Tuesday, January 14, 2020
Q. MarvellÃ¢â¬â¢s poem Ã¢â¬ÅTo His Coy MistressÃ¢â¬Â Essay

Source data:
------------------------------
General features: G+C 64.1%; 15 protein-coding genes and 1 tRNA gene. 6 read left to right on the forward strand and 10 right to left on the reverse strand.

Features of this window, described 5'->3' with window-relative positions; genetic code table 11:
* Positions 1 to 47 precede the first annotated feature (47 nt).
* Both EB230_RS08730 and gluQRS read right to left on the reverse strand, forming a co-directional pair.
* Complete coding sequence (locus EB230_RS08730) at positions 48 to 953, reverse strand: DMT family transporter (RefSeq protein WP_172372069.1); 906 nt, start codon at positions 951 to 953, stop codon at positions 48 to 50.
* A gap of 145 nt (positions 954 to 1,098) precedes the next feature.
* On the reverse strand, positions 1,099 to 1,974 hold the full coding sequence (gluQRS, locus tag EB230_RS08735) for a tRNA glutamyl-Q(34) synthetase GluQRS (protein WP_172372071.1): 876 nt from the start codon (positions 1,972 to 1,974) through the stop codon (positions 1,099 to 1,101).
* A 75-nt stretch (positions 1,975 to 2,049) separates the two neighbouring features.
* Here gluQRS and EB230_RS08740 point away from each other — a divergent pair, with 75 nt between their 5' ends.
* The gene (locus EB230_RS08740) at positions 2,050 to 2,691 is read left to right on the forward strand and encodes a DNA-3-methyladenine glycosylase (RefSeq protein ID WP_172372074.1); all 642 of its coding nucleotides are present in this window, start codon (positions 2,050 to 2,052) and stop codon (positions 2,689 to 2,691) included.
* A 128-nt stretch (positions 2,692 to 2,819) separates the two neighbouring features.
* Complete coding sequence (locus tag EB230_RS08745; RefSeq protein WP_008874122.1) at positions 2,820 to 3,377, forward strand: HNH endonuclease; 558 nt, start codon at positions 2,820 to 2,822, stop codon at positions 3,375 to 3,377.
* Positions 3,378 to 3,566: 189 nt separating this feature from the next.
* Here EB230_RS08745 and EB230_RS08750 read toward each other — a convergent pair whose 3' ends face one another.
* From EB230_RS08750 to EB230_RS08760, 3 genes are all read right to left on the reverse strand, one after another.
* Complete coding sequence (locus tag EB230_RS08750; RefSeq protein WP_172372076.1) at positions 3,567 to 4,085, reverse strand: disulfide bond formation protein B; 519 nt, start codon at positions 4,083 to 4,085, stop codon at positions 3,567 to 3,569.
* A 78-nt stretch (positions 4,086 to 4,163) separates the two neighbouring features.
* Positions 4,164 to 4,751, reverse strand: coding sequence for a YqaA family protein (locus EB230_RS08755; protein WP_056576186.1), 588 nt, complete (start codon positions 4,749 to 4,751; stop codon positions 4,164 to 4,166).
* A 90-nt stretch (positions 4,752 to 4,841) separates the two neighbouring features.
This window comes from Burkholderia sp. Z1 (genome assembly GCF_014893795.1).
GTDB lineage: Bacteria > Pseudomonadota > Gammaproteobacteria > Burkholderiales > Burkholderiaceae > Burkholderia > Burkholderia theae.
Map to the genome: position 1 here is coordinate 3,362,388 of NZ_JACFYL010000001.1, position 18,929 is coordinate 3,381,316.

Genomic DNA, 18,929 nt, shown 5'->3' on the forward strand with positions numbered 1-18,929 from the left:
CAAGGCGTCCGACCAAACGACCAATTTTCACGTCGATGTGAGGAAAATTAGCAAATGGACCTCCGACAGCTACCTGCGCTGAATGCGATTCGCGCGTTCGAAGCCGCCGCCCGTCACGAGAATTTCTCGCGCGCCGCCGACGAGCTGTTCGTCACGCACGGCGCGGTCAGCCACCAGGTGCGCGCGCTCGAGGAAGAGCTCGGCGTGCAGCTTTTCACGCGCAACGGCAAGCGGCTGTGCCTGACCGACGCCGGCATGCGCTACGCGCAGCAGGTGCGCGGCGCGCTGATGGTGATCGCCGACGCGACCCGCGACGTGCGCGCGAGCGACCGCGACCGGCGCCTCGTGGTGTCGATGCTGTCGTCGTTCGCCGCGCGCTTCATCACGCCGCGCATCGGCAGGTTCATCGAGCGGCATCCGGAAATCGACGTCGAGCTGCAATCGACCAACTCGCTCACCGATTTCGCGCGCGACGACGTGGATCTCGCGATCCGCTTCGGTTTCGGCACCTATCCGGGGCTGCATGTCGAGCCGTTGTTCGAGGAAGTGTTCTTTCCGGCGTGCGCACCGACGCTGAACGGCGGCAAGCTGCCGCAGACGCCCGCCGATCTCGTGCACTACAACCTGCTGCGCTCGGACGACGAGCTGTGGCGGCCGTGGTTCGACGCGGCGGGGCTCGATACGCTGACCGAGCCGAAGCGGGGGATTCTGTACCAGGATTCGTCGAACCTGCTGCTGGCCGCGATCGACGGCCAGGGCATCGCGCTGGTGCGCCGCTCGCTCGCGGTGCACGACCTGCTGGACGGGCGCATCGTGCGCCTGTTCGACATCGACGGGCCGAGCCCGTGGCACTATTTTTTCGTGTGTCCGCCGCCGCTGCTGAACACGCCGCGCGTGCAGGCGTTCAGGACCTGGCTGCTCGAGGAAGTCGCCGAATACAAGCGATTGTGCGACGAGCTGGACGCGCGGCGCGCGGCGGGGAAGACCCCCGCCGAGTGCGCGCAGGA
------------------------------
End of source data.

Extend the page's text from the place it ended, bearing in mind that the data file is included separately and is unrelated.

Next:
Ã¢â¬Å"To His Coy MistressÃ¢â¬ is primarily the author, Andrew Marvell, trying to convince and seduce Ã¢â¬Å"his coy mistressÃ¢â¬ , into having intimate relations with him. The poem has three stanzas; each with a different purpose: the first stanza gently and subtly flatters his mistress, using positive diction and images to show, how Marvell wishes he could love her for all of eternity; the second stanza, however, uses imagery to show how time is moving fast and also, strongly negative diction and images to show how life must be lived happily, for there is no chance to after death; the last stanza, the conclusion of the poem, uses quite sexual images to tell his mistress, that because time is limited, they should make the most of it, and enjoy lifeÃ¢â¬â¢s intimate pleasures together. Imagery and diction have been used effectively throughout the poem, to achieve the authorÃ¢â¬â¢s purpose, of seducing this lady. The author also conveys a theme throughout the poem; life is sho rt, your time on earth is limited, and therefore we must make the most of lifeÃ¢â¬â¢s pleasures while we still can. In the first stanza, imagery and diction, flatters this lady, Andrew Marvell wishes to seduce, and depicts his great and ever-growing love for her. Marvell begins by describing how ideally he would have Ã¢â¬Å"world enough and timeÃ¢â¬ to love this lady. They would Ã¢â¬Å"sit down, and think which way to walk and pass [their] long loveÃ¢â¬â¢s day.Ã¢â¬ Imagery shows them taking their love very slowly. This image is created by diction with relaxed and slow connotations, such as Ã¢â¬Å"sit downÃ¢â¬ , and Ã¢â¬Å"walk.Ã¢â¬ The diction within that line, also creates alliteration, Ã¢â¬Å"which way to walkÃ¢â¬ , and also, Ã¢â¬Å"long loveÃ¢â¬â¢s day;Ã¢â¬ this alliteration, and the long vowel sounds in Ã¢â¬Å"wayÃ¢â¬ , Ã¢â¬Å"walkÃ¢â¬ , and Ã¢â¬Å"longÃ¢â¬ , creates a slow and steady rhythm, and a relaxed mood and tone to the stanza, which allows the author to convey to Ã¢â¬Å"his mistressÃ¢â¬ that he wishes they could take their love slowly and steadily. Later on in the stanza, he uses diction to create images, to flatter Ã¢â¬Å"his mistress.Ã¢â¬ Ã¢â¬Å"Thou by the Indian GangesÃ¢â¬â¢ side shouldst rubies find; I by the tide of the Humber would complain.Ã¢â¬ The imagery shows how he sees his mistress as exotic, by comparing her to the Indian GangesÃ¢â¬â¢, which at that time, was an faraway and exotic place; while, comparing himself with Ã¢â¬Å"theÃ HumberÃ¢â¬ , he views himself as ordinary, compared to her. The effect is that it fulfils the authorÃ¢â¬â¢s purpose for it, which was to flatter this lady. The diction also helps him achieve this, Ã¢â¬Å"shouldst rubies findÃ¢â¬ ; rubies are precious and beautiful, and by using this diction, he again flatters her, by describing how beautiful and precious she is to him. In the first stanza the author has used diction and imagery effectively to create a relaxed and easy mood and tone, to show how the author wishes he can just slowly and eternally love this woman; a Ã¢â¬Å"stateÃ¢â¬ which she Ã¢â¬Å"deserves.Ã¢â¬ He also achieves his purpose of gracefully complementing this lady on her beauty, in more ways than physically. In the next stanza, Marvell uses diction and imagery to show how there is nothing to be enjoyed in the eternity of death, and how death is a lonely place, therefore another personÃ¢â¬â¢s love must be experienced during life. He tells us that Ã¢â¬Å"at [his] back [he] always hears TimeÃ¢â¬â¢s wingÃ ¨d chariot hurrying near.Ã¢â¬ Ã¢â¬Å"WingedÃ¢â¬ : this diction gives us an impression that the Ã¢â¬Å"chariotÃ¢â¬ is quick, and therefore the imagery, created by the personification of Ã¢â¬Å"TimeÃ¢â¬ , shows that time travels quickly; life is short. Ã¢â¬Å"Yonder before us lie deserts of vast eternity.Ã¢â¬ I believe the Ã¢â¬Å"deserts of vast eternityÃ¢â¬ metaphorically symbolises death. Ã¢â¬Å"DesertsÃ¢â¬ suggests lifeless, desolate; while Ã¢â¬Å"vast eternityÃ¢â¬ uses long vowels sounds in Ã¢â¬Å"vastÃ¢â¬ , combined with the Ã¢â¬ËeÃ¢â¬â¢ sound being repeated and carried on at the end, in Ã¢â¬Å"eternityÃ¢â¬ . The combined effect of the diction: an image, showing the boring, lifelessness of death. This is summed up at the end of the stanza: Ã¢â¬Å"the graveÃ¢â¬â¢s a fine and private place, but none, I think, do there embrace:Ã¢â¬ love and its pleasures may only be experience during life. He also tries to convince Ã¢â¬Å"his mistressÃ¢â¬ , that keeping her virginity, is a silly thing to do. Marvell refers to Ã¢â¬Å"long preserved virginityÃ¢â¬ as a Ã¢â¬Å"quaint honourÃ¢â¬ ; the choice of diction, by using quaint, shows the authorÃ¢â¬â¢s negative tone towards keeping your Ã¢â¬Å"virginityÃ¢â¬ : it is too old-fashioned, odd, and somewhat of a joke. The diction and imagery in this paragraph show us that life must be enjoyed, for such pleasures do not exist after death. In the last paragraph, Marvell, uses sexual, passionate diction and imageryÃ to show that to enjoy life to the fullest, they must have intimate relations together. Ã¢â¬Å"Now therefore, while the youthful hue sit on the skin like morning dew, and while thy willing soul transpires at every pore with instant firesÃ¢â¬ ; the simile creates an image, showing us that this lady is physically young, and the metaphor shows us that she is either blushing, or seems to be very excited, or both. Marvell uses this imagery to subtly tell this young woman, that it is obvious, she wants the same as him. Ã¢â¬Å"Now let us sport us while we may, and now like amorous birds of preyÃ¢â¬ ; the diction, amorous, has very passionate connotations, even more so than love, and the simile, like birds of prey, suggests a physical side of love, and creates an image of a fearless bird, diving as soon as it sees a chance for kill; therefore the image shows us, that while we are able to, we must make the most of the physical and passionate pleasures of life, without too much concern, and also most importantly, as soon as we may. The tone and mood, created by the diction and images, in the paragraph is very positive, and passionate, and its purpose is to convince Ã¢â¬Å"his mistressÃ¢â¬ that what he is suggesting, is the right thing to do, and to do so without any worries, and as soon as possible. We must enjoy the pleasures of life, while we may, for that is impossible after death. Andrew Marvell effectively uses diction and imagery throughout this poem, to convince and seduce a young lady, into having physical relations with him. He uses diction and imagery in the first paragraph, showing how, greatly he loves her, and how willing he is to only love in a non-physical way, till the Ã¢â¬Å"last ageÃ¢â¬ had they all of eternity. However, in the second paragraph, negative diction and images, show us that time is limited, and the pleasures of life, cannot be found in after death; therefore we must enjoy them while we live. The third and final paragraph, is the conclusion to MarvellÃ¢â¬â¢s argument; he uses passion filled images and diction, to show that they should therefore engage in a physical and intimate relationship, for this maybe the only opportunity they ever get. A theme conveyed is that we must enjoy all of lifeÃ¢â¬â¢s pleasures, for we only get one chance to live.